In Hong Kong, Cohen notes how different that country’s response to the pandemic was. “Borders were closed quickly, and we worked at the office with very few people working remotely,” Cohen explains. “Everyone was masked up and respectful of the rules.”
Obermayer’s Shapiro agrees that culture is key in determining a firm’s approach to returning to the office. “Our culture is fairly laid back, so we’ve always offered flexible remote working opportunities,” Shapiro says. “We trust our attorneys to manage their work and other life obligations; and given the relative ease at which our administrative support teams were able to transition to a remote work environment, we have no concrete plans to return quite yet, but we do anticipate a return plan that will maintain some increased degree of flexibility.”
At the same time, Shapiro admits that management worries that continued physical separation will diminish Obermayer’s culture, its sense of community, and its young lawyers’ development. “Fortunately, our firm’s social committee has done a fantastic job putting various virtual and outdoor activities together,” he adds. “And this has really helped foster our family-like culture and keep us connected to one another.”
Remembering the lessons learned
The pandemic has brought about some changes, some lessons learned, and all firm leaders interviewed say those won’t be forgotten once business resumes some amount of normalcy.
In Hong Kong, Cohen reflects, life is better in some ways. “I’m much fitter and more focused on health,” he says. “We continue to work just as much for our clients. Efficiency has increased with the use of technology, and we have increased communication with our clients.”
Shapiro agrees, especially about the importance of technology going forward. “As tempting as it might be to stick to what we know, or even to save money, I want to continue to encourage new uses of technology,” he says, adding that the technology upgrades the firm implemented even before the pandemic were a large reason why it was able to successfully transition to its virtual workspace. “Going forward, we will continue investing in those resources that make flexible working arrangement possible, and those things that ensure our cybersecurity is sufficiently robust to keep our client data protected.”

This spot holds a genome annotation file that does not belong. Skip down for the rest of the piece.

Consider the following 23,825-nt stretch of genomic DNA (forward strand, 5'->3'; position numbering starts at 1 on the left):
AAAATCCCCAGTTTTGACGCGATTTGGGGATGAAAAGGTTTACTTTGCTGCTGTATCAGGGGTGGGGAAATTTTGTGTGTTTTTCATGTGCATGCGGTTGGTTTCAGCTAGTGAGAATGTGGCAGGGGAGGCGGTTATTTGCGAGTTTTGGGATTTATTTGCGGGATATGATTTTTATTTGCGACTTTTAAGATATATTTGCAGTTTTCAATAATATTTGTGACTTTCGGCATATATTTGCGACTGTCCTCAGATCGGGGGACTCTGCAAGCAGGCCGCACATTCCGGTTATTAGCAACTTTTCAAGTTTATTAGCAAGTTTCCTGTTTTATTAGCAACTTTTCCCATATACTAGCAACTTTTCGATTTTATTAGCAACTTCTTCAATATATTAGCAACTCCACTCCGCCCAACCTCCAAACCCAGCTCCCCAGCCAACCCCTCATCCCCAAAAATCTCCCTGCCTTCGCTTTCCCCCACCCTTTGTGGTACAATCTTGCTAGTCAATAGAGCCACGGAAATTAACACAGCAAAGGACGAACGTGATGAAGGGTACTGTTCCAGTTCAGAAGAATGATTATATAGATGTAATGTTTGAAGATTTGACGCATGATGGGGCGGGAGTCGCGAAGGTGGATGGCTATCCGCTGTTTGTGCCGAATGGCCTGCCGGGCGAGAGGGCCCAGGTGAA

Even some of downsides to fully remote working can be managed, notes Cardinal. “Working remote can have its own set of issues — difficulty in bonding, lack of effective interaction, etc., so you have to have a plan for dealing with those issues,” he says, adding that this lesson will become part of training for new members of the firm. “I was proud that we have the capacity to adapt to new circumstances.”
Shapiro says that he often refers to Obermayer as a “family,” which means employees routinely check-in with each other to see how everyone is coping. “On one hand, a number of us have been extremely isolated for over a year, and are worried about public transportation and just being back in the office in general,” he observes. “On the other hand, there are those of us who can’t take this isolation and are lonely. And while we might try to keep up appearances, some of us can’t have everyone back in the office soon enough.”
Firm leaders also remain strongly focused on the pandemic’s impact today and how it might affect their firms’ strategic direction. Like other firm leaders, McCarthy Tétrault’s Leonard says the firm recently refreshed its strategic plan, given all the changes in the market and what clients may be expecting from their outside law firms post-pandemic.
Overall, firm leaders agreed that the pandemic has given them great pride in the actions and attitudes of their firm members, while helping them build new relationships and develop as leaders. All say they appreciate the incredible support and commitment of their team members throughout this crisis.
Leonard says that he and other leaders now know unequivocally that law firms cannot prepare for every crisis event, but managing those that do happen by being true to your values and culture will see you through. “Our people and our business are even more resilient than we could have imagined.”